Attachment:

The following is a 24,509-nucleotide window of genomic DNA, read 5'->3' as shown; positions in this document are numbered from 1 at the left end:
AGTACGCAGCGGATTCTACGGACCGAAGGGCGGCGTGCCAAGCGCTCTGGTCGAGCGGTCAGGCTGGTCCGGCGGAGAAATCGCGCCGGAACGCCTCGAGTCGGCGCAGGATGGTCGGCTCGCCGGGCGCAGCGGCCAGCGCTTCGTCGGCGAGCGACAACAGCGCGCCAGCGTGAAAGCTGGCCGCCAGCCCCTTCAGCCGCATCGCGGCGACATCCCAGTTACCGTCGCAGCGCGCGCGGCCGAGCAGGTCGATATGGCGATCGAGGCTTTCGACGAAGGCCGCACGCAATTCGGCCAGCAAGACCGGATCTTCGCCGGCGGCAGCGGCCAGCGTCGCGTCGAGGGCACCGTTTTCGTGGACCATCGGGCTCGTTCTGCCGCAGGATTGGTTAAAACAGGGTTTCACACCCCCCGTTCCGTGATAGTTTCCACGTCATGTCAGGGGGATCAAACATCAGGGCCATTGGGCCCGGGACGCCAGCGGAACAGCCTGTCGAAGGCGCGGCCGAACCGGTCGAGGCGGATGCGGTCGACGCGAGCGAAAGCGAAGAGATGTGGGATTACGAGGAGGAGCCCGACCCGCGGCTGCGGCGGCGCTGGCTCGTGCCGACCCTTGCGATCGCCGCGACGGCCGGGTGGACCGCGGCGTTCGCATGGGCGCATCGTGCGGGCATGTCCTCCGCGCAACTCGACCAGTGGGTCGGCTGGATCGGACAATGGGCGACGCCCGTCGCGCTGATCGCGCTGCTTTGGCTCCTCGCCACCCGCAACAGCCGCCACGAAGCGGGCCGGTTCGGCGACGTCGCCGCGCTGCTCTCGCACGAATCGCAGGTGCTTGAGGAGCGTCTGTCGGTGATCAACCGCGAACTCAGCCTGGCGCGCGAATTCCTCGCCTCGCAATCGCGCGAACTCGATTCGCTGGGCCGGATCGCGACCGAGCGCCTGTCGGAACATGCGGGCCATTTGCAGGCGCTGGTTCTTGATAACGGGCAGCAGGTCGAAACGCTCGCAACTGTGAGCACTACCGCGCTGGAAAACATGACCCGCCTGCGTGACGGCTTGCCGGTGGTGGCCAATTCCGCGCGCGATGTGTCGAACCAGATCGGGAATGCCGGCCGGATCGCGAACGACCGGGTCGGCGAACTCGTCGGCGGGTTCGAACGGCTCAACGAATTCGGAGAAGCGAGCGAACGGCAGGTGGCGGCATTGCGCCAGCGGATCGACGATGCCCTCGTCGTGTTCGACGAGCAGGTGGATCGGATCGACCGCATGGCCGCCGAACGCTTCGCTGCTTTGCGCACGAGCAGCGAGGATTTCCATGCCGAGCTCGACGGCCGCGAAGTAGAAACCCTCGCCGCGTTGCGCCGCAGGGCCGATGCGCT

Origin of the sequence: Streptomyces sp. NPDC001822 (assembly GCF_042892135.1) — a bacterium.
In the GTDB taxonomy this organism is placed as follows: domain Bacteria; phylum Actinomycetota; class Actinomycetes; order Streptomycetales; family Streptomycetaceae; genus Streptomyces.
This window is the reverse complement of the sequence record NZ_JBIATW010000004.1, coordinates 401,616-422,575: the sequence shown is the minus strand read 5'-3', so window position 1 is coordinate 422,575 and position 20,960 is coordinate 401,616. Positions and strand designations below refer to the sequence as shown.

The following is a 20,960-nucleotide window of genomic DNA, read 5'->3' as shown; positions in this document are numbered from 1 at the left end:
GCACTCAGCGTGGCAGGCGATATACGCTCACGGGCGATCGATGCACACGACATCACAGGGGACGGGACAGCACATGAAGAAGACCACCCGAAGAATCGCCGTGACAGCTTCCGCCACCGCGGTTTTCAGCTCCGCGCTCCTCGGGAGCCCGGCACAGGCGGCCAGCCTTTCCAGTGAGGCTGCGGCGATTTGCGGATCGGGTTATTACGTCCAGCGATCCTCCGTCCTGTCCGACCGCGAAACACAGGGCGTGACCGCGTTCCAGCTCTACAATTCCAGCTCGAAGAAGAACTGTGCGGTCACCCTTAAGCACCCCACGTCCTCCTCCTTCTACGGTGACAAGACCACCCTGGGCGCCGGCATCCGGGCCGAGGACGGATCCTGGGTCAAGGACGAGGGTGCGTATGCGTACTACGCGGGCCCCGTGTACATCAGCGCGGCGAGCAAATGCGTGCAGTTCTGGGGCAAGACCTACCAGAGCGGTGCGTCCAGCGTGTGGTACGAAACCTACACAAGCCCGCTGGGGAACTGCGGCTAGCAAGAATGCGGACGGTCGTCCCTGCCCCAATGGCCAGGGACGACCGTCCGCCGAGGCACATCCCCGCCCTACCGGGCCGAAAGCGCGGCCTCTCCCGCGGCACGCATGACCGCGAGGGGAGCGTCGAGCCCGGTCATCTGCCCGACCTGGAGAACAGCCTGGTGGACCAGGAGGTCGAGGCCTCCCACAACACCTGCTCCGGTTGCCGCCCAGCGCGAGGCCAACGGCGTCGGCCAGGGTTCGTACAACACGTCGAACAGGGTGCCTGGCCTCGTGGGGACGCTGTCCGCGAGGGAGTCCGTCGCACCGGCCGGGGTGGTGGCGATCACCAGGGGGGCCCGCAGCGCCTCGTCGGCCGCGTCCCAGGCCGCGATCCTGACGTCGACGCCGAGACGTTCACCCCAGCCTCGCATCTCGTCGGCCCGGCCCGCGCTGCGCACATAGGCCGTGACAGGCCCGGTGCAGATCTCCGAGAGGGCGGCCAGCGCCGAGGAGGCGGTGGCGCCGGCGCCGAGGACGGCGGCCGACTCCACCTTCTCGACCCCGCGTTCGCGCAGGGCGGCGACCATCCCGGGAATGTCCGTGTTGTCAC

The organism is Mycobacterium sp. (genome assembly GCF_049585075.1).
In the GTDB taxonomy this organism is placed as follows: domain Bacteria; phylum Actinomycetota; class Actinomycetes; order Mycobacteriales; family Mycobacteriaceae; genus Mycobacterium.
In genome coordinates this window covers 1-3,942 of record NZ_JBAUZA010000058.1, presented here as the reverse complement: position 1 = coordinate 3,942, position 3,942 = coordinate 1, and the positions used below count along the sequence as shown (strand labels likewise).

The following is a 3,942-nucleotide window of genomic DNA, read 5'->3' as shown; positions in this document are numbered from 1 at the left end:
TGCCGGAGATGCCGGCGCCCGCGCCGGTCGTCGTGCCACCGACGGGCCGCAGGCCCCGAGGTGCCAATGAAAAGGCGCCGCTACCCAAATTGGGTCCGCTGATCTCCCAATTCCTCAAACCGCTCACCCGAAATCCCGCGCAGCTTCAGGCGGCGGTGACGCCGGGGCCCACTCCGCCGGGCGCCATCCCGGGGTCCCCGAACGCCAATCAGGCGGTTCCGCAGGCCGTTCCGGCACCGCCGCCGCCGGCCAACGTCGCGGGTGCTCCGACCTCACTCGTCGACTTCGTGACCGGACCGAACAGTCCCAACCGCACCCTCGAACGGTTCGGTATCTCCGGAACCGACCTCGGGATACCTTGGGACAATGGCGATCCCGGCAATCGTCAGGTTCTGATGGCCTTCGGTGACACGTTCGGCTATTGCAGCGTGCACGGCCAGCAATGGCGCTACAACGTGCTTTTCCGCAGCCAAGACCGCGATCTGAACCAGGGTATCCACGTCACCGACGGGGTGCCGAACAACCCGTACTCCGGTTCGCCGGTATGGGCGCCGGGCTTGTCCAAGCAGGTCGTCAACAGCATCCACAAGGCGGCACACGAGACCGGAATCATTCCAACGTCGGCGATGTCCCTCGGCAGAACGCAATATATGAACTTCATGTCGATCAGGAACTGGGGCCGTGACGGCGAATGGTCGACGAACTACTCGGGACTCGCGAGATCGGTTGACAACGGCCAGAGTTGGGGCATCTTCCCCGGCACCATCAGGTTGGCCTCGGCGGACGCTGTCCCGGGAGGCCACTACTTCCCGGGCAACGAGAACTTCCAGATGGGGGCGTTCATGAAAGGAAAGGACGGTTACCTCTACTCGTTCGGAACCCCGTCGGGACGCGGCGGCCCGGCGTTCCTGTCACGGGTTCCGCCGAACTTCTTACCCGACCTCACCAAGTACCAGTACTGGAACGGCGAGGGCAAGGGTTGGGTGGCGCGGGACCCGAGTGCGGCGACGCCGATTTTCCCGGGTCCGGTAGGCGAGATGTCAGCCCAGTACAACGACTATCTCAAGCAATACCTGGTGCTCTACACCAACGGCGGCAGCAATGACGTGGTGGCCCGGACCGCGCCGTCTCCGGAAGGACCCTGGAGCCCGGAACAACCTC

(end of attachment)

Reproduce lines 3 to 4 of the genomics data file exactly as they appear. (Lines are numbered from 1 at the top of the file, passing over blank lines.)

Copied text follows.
Origin of the sequence: Streptomyces sp. NPDC001822 (assembly GCF_042892135.1) — a bacterium.
In the GTDB taxonomy this organism is placed as follows: domain Bacteria; phylum Actinomycetota; class Actinomycetes; order Streptomycetales; family Streptomycetaceae; genus Streptomyces.